Instructor of Biology
Rachel Budavich is a bright young woman with keen taste and a love for cooking. (Her prize possession is her brand new KitchenAid mixer.) Dig deeper still and you will find a highly intellectual individual with a special passion for bioethics—which, defined in her own words, is “the marriage of biology and ethics”.
A 2004 graduate of ORU, Budavich majored in biology with a minor in philosophy. She went on from ORU to grad school and then back to ORU…this time as a teacher. She says that there are advantages to being a younger teacher, such as being able to relate more strongly to students who are sitting where she herself sat not too long ago.
One of Budavich’s favorite hobbies outside the classroom (besides cooking) is going abroad. In between graduating from ORU and returning to work there, she spent an entire year in France doing conservation work with a Christian organization called A Rocha. During her time there, she was able to enjoy not only her work, which involved helping birds and turtles, but the cross-cultural experience. “If you have the slightest opportunity during your school years, travel abroad!” She urges to current and prospective students to take advantage of the opportunity. “You don’t even have to know the language. Even with that barrier, the light of God will always shine through.”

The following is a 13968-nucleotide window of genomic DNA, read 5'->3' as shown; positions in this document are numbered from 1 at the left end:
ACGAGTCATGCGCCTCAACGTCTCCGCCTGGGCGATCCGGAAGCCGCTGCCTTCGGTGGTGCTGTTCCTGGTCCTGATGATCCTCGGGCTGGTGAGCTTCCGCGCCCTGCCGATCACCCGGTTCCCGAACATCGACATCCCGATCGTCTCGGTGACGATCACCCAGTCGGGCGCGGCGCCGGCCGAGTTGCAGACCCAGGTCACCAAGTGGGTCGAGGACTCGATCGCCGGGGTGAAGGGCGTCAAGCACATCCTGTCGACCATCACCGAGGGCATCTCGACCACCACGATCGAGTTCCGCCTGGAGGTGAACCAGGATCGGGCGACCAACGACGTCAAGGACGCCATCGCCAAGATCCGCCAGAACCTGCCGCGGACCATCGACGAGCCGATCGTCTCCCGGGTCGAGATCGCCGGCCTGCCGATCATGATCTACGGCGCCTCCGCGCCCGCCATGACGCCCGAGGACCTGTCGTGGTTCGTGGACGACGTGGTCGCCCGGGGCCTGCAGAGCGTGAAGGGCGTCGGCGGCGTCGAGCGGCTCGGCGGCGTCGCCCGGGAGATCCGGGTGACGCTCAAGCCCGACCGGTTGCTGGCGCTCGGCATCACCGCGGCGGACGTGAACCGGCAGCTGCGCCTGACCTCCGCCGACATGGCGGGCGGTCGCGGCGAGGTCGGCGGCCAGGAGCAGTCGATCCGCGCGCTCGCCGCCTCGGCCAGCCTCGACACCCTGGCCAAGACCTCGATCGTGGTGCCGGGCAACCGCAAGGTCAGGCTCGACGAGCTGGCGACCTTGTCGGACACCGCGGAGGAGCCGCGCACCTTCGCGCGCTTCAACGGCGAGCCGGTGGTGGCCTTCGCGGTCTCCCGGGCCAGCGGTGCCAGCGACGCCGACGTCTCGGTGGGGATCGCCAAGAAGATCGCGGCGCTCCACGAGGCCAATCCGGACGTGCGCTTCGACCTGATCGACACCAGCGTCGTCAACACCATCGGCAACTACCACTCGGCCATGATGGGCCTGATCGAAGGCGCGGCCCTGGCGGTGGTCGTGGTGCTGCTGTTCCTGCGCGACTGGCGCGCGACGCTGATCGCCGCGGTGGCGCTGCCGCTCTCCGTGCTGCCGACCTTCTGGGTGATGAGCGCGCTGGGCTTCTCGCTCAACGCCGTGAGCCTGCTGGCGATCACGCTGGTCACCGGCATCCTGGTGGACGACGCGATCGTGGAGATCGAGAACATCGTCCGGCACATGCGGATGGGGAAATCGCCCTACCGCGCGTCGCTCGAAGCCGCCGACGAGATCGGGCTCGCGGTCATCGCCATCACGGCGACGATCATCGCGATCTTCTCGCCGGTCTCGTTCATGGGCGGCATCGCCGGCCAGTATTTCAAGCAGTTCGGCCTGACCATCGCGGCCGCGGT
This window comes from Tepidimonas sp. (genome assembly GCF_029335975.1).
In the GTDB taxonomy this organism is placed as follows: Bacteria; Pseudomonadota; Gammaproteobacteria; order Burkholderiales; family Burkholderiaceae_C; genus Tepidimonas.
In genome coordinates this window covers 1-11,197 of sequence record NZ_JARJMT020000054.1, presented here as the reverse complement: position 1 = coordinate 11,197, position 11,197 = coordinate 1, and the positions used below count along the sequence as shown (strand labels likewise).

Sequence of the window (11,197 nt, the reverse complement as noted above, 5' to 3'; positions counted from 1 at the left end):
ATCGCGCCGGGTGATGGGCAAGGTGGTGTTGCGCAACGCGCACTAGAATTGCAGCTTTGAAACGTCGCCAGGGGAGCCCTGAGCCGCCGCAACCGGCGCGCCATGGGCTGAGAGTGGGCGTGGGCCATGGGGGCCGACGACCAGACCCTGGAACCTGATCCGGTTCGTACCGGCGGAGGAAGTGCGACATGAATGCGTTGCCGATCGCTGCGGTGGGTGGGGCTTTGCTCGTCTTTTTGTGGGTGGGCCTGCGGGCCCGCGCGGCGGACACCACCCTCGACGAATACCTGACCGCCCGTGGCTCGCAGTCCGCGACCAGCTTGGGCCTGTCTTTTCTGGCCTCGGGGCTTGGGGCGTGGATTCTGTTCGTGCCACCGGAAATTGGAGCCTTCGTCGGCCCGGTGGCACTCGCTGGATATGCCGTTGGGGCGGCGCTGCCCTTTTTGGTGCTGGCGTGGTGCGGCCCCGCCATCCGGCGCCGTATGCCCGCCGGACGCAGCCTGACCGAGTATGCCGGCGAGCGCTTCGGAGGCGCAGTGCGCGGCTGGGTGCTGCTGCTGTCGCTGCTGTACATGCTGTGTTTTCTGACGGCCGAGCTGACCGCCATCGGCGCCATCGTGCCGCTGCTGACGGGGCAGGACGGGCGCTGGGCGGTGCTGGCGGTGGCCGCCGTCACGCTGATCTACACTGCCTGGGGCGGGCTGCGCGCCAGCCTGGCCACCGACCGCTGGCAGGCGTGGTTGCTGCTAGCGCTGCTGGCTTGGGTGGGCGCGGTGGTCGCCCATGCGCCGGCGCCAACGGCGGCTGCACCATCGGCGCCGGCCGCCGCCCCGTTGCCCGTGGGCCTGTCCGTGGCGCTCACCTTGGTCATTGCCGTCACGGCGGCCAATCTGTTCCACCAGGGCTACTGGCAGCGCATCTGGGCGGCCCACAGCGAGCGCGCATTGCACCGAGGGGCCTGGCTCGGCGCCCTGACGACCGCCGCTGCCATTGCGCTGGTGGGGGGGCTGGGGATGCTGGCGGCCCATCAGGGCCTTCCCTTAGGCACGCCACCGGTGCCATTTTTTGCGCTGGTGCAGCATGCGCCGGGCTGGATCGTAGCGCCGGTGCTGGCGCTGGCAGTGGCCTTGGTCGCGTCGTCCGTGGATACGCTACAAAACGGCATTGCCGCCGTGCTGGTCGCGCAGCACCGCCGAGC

Budavich has found family at ORU. “A bunch of people who were students here when I was have come back to Tulsa, like me, for whatever reason,” she says. “It’s wonderful to be near so many friends and to share this sense of camaraderie. We’ll often get together and play Scrabble, eat or whatever.”
When asked about her walk with God, Budavich answers, “Everything I go through contributes to who I am. How I picture God relating to me is that He is out for my spiritual life.” She further explains that minoring in philosophy played a huge role in her spiritual life. In her philosophy classes, which often had students reading from authors like C. S. Lewis, she says that she was required to think and was given ethical dilemmas to solve. Her undergrad years at ORU proved influential in shaping her for the rest of her life.